Thinking of making your school more accessible? Here are some ideas from Canada’s first Barrier Buster school.
Carolyn West, a resource teacher at Vincent Massey Collegiate in Winnipeg, Manitoba, believes it’s educators’ responsibility to mold their school into a community where all students can experience life to the fullest. Including students in the discussion about accessibility and inclusion is an excellent place to start.
“It’s my job to make education accessible to all students, regardless of their situation – this is why the topic of accessibility is so important to me,” says Carolyn. “School-wide accessibility is something we all need to look at.”
Because of her leadership implementing lessons from the Rick Hansen Foundation School Program (RHFSP) in her school, she received an RHFSP Difference Maker Award in 2017, the first year the award was extended beyond students to educators across Canada. She was also the catalyst for a school-wide Innovation Day, which engaged the entire school in thinking about accessibility and inclusion. Because of these efforts, Vincent Massey Collegiate was the first recipient of a Barrier Buster grant in November 2016, as part of RHF’s Access4All Canada 150 Signature Project, supported by the Government of Canada.
With this accessibility improvement grant, the school was able to renovate their main entranceway to include automatic doors, new ramping, and an accessible outdoor space. A large project is currently underway to restructure their three-level library to ensure greater accessibility throughout.
Carolyn uses creative ways to help her students achieve their academic goals. Many of her students struggle with accessing their school environment, whether their challenges are mental, physical, sensory, or cognitive.
“I think, without intention, sometimes the idea of accessibility slips from our view. We often don’t think about our environment until it causes us a problem. That being said, we run the risk of overlooking the problems and frustrations others might feel when navigating certain environments,” says Carolyn.
When the School Division Superintendent shared the specialized RHF Access4All Canada 150 Educator Resource with administrators and teachers, Carolyn immediately saw the curriculum connections and felt it was a perfect fit for their school. At the same time, the faculty was reflecting on professional development and setting goals for the upcoming year. Their physical education team had identified the need to do more support and programming for students with exceptional needs.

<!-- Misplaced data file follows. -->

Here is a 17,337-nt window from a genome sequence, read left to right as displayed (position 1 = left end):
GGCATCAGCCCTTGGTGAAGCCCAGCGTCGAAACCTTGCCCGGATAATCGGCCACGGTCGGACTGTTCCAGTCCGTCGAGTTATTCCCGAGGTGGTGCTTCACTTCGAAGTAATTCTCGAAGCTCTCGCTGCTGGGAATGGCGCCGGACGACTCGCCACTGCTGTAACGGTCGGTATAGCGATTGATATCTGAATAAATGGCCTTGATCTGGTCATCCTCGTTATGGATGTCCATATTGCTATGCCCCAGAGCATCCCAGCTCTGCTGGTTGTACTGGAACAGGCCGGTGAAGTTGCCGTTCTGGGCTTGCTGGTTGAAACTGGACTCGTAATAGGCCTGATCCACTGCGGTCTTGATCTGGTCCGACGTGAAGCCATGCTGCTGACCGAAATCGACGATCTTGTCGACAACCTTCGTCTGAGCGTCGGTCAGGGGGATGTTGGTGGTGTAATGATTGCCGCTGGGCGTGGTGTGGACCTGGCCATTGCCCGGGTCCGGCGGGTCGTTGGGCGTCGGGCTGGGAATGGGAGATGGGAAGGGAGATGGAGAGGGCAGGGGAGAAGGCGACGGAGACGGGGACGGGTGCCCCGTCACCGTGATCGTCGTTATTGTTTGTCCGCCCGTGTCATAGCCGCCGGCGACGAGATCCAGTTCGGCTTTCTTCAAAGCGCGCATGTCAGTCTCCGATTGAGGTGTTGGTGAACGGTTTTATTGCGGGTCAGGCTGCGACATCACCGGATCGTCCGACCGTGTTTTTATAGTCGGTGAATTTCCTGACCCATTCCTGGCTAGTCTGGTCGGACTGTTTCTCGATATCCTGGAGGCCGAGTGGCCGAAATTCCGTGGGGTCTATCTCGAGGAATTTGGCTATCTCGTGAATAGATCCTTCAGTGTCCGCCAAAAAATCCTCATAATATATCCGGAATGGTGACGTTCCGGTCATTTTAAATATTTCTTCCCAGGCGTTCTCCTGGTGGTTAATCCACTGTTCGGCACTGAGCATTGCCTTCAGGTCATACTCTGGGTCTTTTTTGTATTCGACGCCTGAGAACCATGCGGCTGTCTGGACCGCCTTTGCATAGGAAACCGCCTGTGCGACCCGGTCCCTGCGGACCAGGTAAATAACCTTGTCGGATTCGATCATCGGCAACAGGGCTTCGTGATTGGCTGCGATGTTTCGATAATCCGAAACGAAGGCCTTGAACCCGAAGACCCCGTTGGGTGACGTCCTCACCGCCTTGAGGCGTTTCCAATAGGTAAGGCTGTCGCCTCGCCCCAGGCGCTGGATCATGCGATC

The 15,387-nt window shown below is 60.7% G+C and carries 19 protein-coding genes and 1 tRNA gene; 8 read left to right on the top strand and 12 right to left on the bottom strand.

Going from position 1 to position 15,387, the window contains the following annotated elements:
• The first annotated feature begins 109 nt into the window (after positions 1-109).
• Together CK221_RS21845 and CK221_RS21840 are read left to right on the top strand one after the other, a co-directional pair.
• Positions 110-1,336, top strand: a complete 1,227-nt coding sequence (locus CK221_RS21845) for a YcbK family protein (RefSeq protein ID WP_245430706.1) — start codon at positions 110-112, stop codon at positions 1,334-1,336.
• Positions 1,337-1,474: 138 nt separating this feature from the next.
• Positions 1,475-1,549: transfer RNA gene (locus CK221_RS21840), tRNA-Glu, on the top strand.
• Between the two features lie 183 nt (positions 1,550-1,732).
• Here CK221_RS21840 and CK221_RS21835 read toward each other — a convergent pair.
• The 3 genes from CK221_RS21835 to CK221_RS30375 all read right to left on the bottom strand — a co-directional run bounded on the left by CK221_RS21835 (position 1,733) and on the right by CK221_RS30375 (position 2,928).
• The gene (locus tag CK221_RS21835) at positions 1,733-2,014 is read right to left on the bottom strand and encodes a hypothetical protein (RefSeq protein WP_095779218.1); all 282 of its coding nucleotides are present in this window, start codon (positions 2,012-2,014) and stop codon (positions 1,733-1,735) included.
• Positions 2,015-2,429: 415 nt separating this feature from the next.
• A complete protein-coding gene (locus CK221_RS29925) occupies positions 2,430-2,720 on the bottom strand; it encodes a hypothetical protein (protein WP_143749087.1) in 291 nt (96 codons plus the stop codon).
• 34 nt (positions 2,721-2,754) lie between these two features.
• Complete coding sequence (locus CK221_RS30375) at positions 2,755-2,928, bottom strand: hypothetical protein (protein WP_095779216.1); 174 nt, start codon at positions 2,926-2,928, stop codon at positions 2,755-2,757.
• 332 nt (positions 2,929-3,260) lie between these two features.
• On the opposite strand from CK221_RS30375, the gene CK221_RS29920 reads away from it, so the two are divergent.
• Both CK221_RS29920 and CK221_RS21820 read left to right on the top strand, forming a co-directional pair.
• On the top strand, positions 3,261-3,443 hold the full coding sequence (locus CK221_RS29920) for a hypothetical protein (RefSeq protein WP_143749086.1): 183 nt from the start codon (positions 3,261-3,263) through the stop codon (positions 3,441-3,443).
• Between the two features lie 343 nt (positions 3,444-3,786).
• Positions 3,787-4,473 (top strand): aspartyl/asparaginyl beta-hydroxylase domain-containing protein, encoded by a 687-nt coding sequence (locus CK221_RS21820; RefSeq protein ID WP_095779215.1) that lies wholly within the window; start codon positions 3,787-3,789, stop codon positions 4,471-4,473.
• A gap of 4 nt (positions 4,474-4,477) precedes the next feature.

Faculty and administration collaborated to present the Access4All and Abilities in Motion (AIM) materials to students and staff through their current Teacher Advisory Groups (TAG). Carolyn selected the lesson and coordinated the workshop with RHF. The lesson was then presented to their entire student body with 10 RHF Ambassadors on site to support the content.
RHF Ambassadors are people with mobility, vision, or hearing disabilities who share their personal stories of living with a disability and overcoming barriers, challenging audiences to think about diversity, accessibility, and inclusion.
“We had a school-wide accessibility activity with our TAG, and several RHF Ambassadors joined for the activity using the RHFSP resource materials. We are a large school with approximately 1,300 students, and we felt that working in smaller groups would help spark more conversation around the topic of accessibility and what solutions might be available to us,” Carolyn says.
They used a lesson on understanding accessibility and its importance, and included the school inventory/check list, community scenarios, general information about specific disabilities, and the scenario analysis activity. “The students were on board from the beginning. It’s like a train going down the track—you just can’t stop it,” she says.
After hearing the information and participating in the scenario analysis, students really took the time to investigate the school and examined how someone with a sensory or mobility challenge might navigate the environment. The ideas and enthusiasm motivated by this lesson really spoke to their community’s level of commitment to inclusion and accessibility – not just with educators and administration, but with students leading the way forward.
“It was a wonderful example of what can happen when you ask students to look at things from another point of view,” she says, “It’s always a great feeling when you watch students take the reins and start to guide an idea forward.”
To celebrate their accomplishments, the school hosted their first-ever Innovation Day —a Canada 150 Accessibility and Inclusion Day with Rick Hansen as their special guest.
“Before this event, students were not overly attentive to the issue of accessibility. Now, that has all changed. The students at Vincent Massey are more cognizant of how one’s environment can impact their learning at school, and their belonging in a community,” Carolyn says.
Using the AIM toolkit was a great experience for their school, helping to focus their efforts and come together on an issue that is sometimes overlooked.
“I highly recommend it! Consider the overwhelming success of our experience. We started with a small lesson about accessibility and over the course of the school year it grew into a school-wide accessibility event with Rick Hansen and members of the RHF team as our guests, a Barrier Buster Grant, and ultimately, a climate of continued changed for our school community,” Carolyn says. “If you want to motivate kids to solve problems, this is a great resource to incorporate into your classroom—an opportunity to make a difference.”